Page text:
Dry needling is an invasive procedure whereby a solid filament needle is inserted into the skin and muscle directly at a myofascial trigger point.
Myofascial trigger points may consist of multiple contraction knots which are thought to be due to an excessive release of acetylcholine from select end plates.
They are tender nodules in a taut band in the muscle.
They are generated by overuse, overstretching, or overloading of a muscle.
There are 2 types-Active and Latent.
An active trigger point can spontaneously trigger local pain in the vicinity of the trigger point or can refer pain or paraesthesia to more distant locations.
They cause muscle weakness, range of motion restrictions and several autonomic phenomena.
Latent triggers do not cause pain without being stimulated, but they alter muscle activation patterns and contribute to limited range of movement.
Factors such as trauma, temperature changes, poor posture can contribute to latent triggers.
Muscle dysfunction can be the primary or secondary contributing factor to many neuromusculoskeletal conditions and pain cycles.
What happens when an injury occurs from repetitive use or acute trauma?
Inflammation will be produced from the damaged tissue. The damaged tissue will also go into a protective tension state or contracture to guard against further injury.
This contracture and inflammation inhibits microcirculation which limits oxygen reaching the injury and waste products leaving the injured site. The injured site becomes hypoxic (decreased in oxygen) which stimulates the body to produce fibroblast cells that produces fibrosis or scar tissue.
This fibrosis and scarring builds up around the muscles and tissues limiting the tissues ability to fully function i.e. lengthen and shorten, it will cause nerve compression and irritation (pain), and biomechanical disturbances in function and sporting ability. This holds the muscle tight and causes continued spasm and pain.
Some examples of these musculoskeletal conditions include;
Repetitive stress injuries, tendonitis, muscle strains.
Back, neck and head pain.
Rotator cuff impingement
Iliotibial band syndrome
Sacroiliac joint dysfunction
Patellofemoral joint dysfunction.
Golf and Tennis elbow
What happens with dry needling?
When the needle is inserted into the myofascial trigger point, it deactivates and desensitizes the trigger point.
It results in a local twitch response (an involuntary spinal reflex) which is both diagnostic (only occurs when we hit the trigger/ taut band) and therapeutic as it is the first step in breaking the pain cycle as research shows will decrease muscle contraction, reduce chemical reaction, improve flexibility and decrease pain.
The exact mechanisms of dry needling are unknown, there are several hypotheses:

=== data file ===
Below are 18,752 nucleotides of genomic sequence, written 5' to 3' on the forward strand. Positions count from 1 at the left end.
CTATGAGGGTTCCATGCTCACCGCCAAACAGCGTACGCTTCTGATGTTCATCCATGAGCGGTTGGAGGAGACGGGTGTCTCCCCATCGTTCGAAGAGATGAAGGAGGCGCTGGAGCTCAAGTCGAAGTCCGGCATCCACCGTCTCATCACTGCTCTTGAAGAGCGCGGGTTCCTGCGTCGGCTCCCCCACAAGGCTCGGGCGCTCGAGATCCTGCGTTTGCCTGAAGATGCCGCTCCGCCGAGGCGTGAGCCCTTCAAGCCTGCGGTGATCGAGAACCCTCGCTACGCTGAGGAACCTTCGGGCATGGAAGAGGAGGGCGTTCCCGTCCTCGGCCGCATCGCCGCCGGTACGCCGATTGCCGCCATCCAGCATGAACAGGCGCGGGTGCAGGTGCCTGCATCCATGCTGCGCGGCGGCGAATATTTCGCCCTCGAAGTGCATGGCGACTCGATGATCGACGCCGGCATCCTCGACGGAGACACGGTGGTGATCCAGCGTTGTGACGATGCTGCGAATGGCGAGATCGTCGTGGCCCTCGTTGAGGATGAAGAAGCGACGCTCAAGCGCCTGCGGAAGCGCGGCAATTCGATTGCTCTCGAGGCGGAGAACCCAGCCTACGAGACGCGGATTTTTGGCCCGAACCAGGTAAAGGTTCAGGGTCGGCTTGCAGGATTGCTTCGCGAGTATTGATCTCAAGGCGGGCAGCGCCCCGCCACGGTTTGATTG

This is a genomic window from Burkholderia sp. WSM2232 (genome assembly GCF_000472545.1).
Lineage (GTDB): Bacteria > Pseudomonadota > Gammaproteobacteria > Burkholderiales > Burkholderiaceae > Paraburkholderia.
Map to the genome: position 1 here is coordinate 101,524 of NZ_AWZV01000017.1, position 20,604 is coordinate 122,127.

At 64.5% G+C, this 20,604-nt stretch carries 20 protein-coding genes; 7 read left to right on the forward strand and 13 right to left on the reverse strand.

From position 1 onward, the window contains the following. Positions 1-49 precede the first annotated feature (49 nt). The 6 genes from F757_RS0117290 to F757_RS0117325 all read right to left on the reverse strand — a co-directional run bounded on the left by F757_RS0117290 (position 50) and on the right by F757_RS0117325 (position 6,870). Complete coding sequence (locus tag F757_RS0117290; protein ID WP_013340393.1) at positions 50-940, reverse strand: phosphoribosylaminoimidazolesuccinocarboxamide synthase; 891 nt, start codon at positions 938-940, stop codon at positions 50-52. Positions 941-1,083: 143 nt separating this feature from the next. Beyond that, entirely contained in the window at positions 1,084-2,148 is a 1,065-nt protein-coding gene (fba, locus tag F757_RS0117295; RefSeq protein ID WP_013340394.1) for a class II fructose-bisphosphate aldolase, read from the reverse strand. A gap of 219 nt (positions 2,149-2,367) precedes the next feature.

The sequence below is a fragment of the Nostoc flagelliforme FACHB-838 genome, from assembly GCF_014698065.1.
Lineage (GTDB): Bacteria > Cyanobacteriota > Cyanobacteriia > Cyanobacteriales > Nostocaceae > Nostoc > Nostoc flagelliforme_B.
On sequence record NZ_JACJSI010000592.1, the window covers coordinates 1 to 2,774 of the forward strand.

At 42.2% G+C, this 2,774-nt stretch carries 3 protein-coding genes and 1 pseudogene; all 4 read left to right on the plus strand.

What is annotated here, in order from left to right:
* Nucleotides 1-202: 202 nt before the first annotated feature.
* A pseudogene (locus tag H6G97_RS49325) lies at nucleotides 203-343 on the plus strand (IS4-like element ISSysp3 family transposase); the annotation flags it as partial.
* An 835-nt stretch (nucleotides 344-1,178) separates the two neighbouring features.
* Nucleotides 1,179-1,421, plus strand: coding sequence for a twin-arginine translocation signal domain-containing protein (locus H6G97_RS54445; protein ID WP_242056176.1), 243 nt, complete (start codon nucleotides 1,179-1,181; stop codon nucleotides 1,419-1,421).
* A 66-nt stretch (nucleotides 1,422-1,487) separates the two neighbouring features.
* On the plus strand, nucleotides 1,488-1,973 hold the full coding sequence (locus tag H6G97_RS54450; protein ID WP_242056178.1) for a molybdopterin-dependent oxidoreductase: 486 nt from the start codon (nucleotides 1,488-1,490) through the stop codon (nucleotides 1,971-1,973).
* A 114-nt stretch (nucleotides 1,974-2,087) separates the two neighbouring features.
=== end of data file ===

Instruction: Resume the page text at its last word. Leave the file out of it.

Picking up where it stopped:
Dry needling and the subsequent local twitch response may mechanically disrupt the contracted nature of the trigger point. Since trigger points are associated with dysfunctional motor endplates, it is conceivable that needling damages or even destroys motor endplates and causes distal axon denervation.
Motor neurones may become stuck in a feedback loop/reflex arc, facilitating muscle spasm, this reflex may have continued for years, introducing a new stimulus (the needle) impeded the reflex arc and has the effect of relaxing the muscle.
When a needle is inserted into muscle it will also produce a controlled lesion and cut between 3000 to 15000 individual muscle fibres. The body considers the needle as a foreign invader and will activate the immune system as a response. The cut muscle fibres also produce an inflammatory reaction that your body will respond to not just locally but all over the body to reduce inflammation systemically.
It also causes an increase in blood flow to the muscle.
It causes the activation of descending inhibitory systems which would block noxious stimulus into the dorsal horn.
Ultimately we are trying to change the chemical makeup of the muscle and break a pain cycle.
The muscle will feel much softer and relaxed with an almost immediate increase in movement and muscle length.
Is dry needling painful?
Most people do not feel the insertion of the needle.
A healthy muscle feels very little to no discomfort.
When we hit the trigger, the local twitch response elicits a brief pain and cramping and /or deep aching sensation. Elicitation of local twitch response and recognizable referred pain is a good and desirable reaction because it confirms a possible source of dysfunction. People soon learn to recognise and welcome this sensation as it results in deactivating the trigger point, reducing pain and restoring normal length and function to the involved muscle.
How long does it take for the procedure to work?
In some cases improved mobility and decreased pain is immediate.
Typically the muscle feels achey and bruised for a few days – pain relief, stretching and icing may be recommended.
There is occasional bruising.
Usually an increase in flexibility is immediate. It can take a few days to see an improvement with your pain.
You may be tired after the treatment and may need to rest after, this depends on the release achieved and how long the muscle has been in the pain cycle.
It may take a few sessions to gain a lasting positive effect.
We are trying to cause mechanical, biochemical and neurological changes, therefore we are looking for a cumulative response to deactivate trigger points, disrupt pain and restore optimal muscle function.
Rare side effects may be nausea, dizziness or fatigue.
ey have increased energy levels, better appetite and sleep. get back to normal life and enjoy